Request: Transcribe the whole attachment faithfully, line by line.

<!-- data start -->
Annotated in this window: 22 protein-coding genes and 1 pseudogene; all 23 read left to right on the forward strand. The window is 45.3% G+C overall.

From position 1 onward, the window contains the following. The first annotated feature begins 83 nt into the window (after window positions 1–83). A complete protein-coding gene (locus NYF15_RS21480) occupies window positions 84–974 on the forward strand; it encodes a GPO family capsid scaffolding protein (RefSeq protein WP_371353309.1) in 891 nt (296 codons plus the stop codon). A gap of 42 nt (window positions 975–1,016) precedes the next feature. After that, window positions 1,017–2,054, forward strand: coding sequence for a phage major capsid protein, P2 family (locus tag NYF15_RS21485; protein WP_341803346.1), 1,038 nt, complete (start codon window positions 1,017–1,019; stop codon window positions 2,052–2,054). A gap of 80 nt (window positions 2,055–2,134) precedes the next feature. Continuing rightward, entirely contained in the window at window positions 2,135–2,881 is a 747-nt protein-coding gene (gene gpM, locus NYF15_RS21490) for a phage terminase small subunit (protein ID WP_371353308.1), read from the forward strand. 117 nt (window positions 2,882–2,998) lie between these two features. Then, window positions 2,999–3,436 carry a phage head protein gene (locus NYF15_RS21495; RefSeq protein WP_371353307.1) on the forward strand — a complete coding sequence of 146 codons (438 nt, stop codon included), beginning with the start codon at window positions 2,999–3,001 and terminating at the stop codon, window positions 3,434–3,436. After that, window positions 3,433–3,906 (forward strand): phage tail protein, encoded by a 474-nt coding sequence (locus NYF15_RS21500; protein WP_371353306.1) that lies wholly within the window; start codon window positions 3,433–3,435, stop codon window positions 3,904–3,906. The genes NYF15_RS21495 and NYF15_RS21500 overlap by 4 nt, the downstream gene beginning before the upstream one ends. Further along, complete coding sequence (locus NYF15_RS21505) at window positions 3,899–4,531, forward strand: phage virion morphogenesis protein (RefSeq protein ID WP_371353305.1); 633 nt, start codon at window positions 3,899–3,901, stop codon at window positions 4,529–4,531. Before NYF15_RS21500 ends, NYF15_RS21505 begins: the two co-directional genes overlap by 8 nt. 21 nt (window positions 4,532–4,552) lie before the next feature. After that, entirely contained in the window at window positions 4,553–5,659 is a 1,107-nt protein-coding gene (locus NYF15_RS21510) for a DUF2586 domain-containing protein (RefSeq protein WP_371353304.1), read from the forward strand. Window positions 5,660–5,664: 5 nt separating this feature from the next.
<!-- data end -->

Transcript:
Annotated in this window: 22 protein-coding genes and 1 pseudogene; all 23 read left to right on the forward strand. The window is 45.3% G+C overall.

From position 1 onward, the window contains the following. The first annotated feature begins 83 nt into the window (after window positions 1–83). A complete protein-coding gene (locus NYF15_RS21480) occupies window positions 84–974 on the forward strand; it encodes a GPO family capsid scaffolding protein (RefSeq protein WP_371353309.1) in 891 nt (296 codons plus the stop codon). A gap of 42 nt (window positions 975–1,016) precedes the next feature. After that, window positions 1,017–2,054, forward strand: coding sequence for a phage major capsid protein, P2 family (locus tag NYF15_RS21485; protein WP_341803346.1), 1,038 nt, complete (start codon window positions 1,017–1,019; stop codon window positions 2,052–2,054). A gap of 80 nt (window positions 2,055–2,134) precedes the next feature. Continuing rightward, entirely contained in the window at window positions 2,135–2,881 is a 747-nt protein-coding gene (gene gpM, locus NYF15_RS21490) for a phage terminase small subunit (protein ID WP_371353308.1), read from the forward strand. 117 nt (window positions 2,882–2,998) lie between these two features. Then, window positions 2,999–3,436 carry a phage head protein gene (locus NYF15_RS21495; RefSeq protein WP_371353307.1) on the forward strand — a complete coding sequence of 146 codons (438 nt, stop codon included), beginning with the start codon at window positions 2,999–3,001 and terminating at the stop codon, window positions 3,434–3,436. After that, window positions 3,433–3,906 (forward strand): phage tail protein, encoded by a 474-nt coding sequence (locus NYF15_RS21500; protein WP_371353306.1) that lies wholly within the window; start codon window positions 3,433–3,435, stop codon window positions 3,904–3,906. The genes NYF15_RS21495 and NYF15_RS21500 overlap by 4 nt, the downstream gene beginning before the upstream one ends. Further along, complete coding sequence (locus NYF15_RS21505) at window positions 3,899–4,531, forward strand: phage virion morphogenesis protein (RefSeq protein ID WP_371353305.1); 633 nt, start codon at window positions 3,899–3,901, stop codon at window positions 4,529–4,531. Before NYF15_RS21500 ends, NYF15_RS21505 begins: the two co-directional genes overlap by 8 nt. 21 nt (window positions 4,532–4,552) lie before the next feature. After that, entirely contained in the window at window positions 4,553–5,659 is a 1,107-nt protein-coding gene (locus NYF15_RS21510) for a DUF2586 domain-containing protein (RefSeq protein WP_371353304.1), read from the forward strand. Window positions 5,660–5,664: 5 nt separating this feature from the next.